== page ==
A British documentary, “Back to the Floor” had a similar idea, but without the boss hiding their true identity. While this did miss out on some of the drama (or comedy), the results were the same. One participant, Jacqueline Gold, chief executive of Ann Summers, found the experience so valuable she implemented a programme throughout the organisation, insisting that all directors spend time on the shop floor at least once a year.

It is highly probable that the first reaction of operational staff to the boss coming along and whispering “pretend I’m not here”, or “you just show me what to do” would be mild paranoia at best, and crippling indecision at worst. However, when the team are comfortable with being so close to their supervisor, you could learn a lot about what you’re doing right, what you’re doing wrong, and what you aren’t doing at all.

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Practise How You Preach

Slowly, but surely, the dream of Christmas is fading and being replaced by the equally pleasant reality of 2013, and the stronger, more enduring memories of this holiday season remain, defining how Christmas and New Year 2013 will be remembered in years to come. 

One of the memories that remain is that of my son standing beside me in the church at Christmas Mass. The priest was in the tenth minute of delivering his sermon, when my son turned to me and whispered “It must be great to be a priest!” Bemused, I asked him why he thought this was so; “Because you can speak for ages, and everybody has to listen to you!”

I waited until the Mass had ended, and then asked my son if he remembered what the priest had said during his sermon. The blank expression on his face told me that we had both remembered about the same -next to nothing. 

I have written elsewhere that I am a disciple of the maxim “K.I.S.S.” -Keep It Simple, Stupid! I believe that this can be employed in any area of communication. If we look at the sermon delivered by the priest, in all probability, we will find an exercise in quantity over quality. The subject matter reminds me of the apocryphal story where President Calvin Coolidge was asked about the subject of a lengthy sermon he had heard. “Sin” was his reply. When asked to elaborate on the clergyman’s theme, Coolidge is said to have replied “He was against it.”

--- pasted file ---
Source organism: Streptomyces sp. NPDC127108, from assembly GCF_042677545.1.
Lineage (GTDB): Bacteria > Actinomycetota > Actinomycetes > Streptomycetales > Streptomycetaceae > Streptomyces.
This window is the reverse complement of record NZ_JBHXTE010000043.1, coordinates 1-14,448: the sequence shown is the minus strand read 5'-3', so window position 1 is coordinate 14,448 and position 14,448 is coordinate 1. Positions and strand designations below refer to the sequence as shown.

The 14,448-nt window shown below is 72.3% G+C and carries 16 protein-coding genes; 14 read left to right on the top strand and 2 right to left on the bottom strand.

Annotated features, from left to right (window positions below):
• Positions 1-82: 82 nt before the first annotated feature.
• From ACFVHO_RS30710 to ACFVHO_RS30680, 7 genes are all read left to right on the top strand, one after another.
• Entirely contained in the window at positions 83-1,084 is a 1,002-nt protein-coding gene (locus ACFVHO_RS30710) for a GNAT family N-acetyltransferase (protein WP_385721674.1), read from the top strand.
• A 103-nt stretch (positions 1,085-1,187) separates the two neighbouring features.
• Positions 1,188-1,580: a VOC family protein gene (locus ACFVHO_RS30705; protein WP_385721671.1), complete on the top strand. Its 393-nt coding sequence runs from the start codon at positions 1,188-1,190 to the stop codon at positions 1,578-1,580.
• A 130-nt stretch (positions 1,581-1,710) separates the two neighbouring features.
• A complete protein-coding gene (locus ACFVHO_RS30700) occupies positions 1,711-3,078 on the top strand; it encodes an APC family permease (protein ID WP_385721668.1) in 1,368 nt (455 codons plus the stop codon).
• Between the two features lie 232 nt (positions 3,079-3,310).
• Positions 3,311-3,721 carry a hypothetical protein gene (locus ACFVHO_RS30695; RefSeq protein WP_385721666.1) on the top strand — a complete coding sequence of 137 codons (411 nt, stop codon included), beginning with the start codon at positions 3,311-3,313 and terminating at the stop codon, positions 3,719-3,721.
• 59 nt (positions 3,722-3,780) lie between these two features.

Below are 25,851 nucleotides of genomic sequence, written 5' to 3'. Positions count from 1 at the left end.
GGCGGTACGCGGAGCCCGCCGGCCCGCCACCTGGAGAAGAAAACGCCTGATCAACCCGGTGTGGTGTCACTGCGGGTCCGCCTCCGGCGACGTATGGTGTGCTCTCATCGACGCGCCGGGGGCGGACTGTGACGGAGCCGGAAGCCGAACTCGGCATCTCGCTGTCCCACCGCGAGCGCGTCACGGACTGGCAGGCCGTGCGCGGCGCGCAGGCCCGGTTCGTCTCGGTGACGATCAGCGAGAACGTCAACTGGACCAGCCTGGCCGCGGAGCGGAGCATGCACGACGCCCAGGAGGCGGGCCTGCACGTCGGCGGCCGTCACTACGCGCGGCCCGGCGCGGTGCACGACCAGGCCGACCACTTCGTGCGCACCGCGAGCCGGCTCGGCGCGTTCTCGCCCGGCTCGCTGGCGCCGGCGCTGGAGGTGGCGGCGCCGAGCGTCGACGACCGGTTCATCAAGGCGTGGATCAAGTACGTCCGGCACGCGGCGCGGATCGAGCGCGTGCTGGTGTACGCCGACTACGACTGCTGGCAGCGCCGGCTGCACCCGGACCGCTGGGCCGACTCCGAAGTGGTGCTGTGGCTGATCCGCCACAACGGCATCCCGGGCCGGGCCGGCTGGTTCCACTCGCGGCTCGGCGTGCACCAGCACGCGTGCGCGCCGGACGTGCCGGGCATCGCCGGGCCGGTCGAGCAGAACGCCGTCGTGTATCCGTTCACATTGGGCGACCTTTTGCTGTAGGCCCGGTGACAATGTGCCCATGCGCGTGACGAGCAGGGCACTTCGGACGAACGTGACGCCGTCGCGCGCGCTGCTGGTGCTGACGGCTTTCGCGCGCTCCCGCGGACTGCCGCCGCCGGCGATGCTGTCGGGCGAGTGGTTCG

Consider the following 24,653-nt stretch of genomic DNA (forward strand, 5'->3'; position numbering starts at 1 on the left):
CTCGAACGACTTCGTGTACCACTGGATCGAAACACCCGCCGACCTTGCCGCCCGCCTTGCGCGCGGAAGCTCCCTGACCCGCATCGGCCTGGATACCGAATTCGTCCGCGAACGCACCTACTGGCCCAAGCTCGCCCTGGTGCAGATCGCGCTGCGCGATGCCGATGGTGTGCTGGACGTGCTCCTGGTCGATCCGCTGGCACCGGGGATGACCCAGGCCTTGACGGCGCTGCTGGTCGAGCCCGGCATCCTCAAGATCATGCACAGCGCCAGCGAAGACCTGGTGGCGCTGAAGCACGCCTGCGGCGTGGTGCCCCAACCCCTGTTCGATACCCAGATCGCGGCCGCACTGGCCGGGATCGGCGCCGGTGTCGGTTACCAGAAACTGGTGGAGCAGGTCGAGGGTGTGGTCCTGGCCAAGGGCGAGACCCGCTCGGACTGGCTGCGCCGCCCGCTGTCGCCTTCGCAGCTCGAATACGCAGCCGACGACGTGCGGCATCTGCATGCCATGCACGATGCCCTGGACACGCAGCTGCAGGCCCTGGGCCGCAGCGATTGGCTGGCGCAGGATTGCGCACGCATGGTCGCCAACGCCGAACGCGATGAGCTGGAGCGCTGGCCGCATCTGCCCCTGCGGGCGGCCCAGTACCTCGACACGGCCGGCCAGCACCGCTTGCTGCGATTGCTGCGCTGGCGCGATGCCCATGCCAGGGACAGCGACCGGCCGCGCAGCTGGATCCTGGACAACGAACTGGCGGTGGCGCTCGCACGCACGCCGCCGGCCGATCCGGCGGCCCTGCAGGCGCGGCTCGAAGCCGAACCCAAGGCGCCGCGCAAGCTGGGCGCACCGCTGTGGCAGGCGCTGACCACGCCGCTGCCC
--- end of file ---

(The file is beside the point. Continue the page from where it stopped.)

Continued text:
Of course, the power of rhetoric to engage, motivate, persuade and inspire is so well recognised, we needn’t discuss it here, and it goes without saying that it is not enough for a priest to deliver a sermon saying “I am against sin”, but if we describe a sermon as a top-down communication, parallels can be drawn with memos and speeches delivered from superiors to subordinates in any organisation. 

When delivering a message to your team, make sure that you’re not losing it in your communication. Your team will thank you, and you’ll find yourself having to repeat yourself less.

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Out of the Mouths of Babes

One morning recently during a school holiday, I was getting ready to go to work, when my 7-year-old son asked me “Why can’t you stay at home with us?” “I’d love to”, I replied, “but I’m meeting people today to teach them some important things.” “What?” he enquired. “Well, I’m teaching them how to phone their customers, and make sure that they’re happy, and find out if they could do anything more for them.” (Considering that it was before 8am, I was quite proud of my explanation) “That’s easy!” answered my son, and added confidently “I can do that already!” “Go on!” He picked up my phone, and said “Hello? Hi, it’s me. How are you? Are you happy? Would you like me to do anything more for you?” He hung up on his imaginary call partner and said “See? It’s easy!” For the rest of the day, I tried to explain what mistakes he had made, and the point is, I still can’t see anything wrong in it! Of course, there are questions regarding how quickly and to the point the main issues are brought up, and style is also a factor in conversation. However, my son asked the questions he wanted to, and still showed that he was listening. In fact, there is a very strong argument that his directness would show that he is more honest in his communication. I am surprised at the number of times people go into meetigns with clearly defined questions which they either never ask, or ask in such a vague way that they don’t get answers. It may be that you don’t know what your client is able to pay because you haven’t asked, or you may not know if your staff like a new policy because you never said “Hey guys, do you like this new policy?” Again, I would like to repeat that everything should be in moderation, and there is a very real, and very good, reason why diplomatic language exists. However, there are some very good reasons for using simple, straightforward language too!

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Business Like a Swan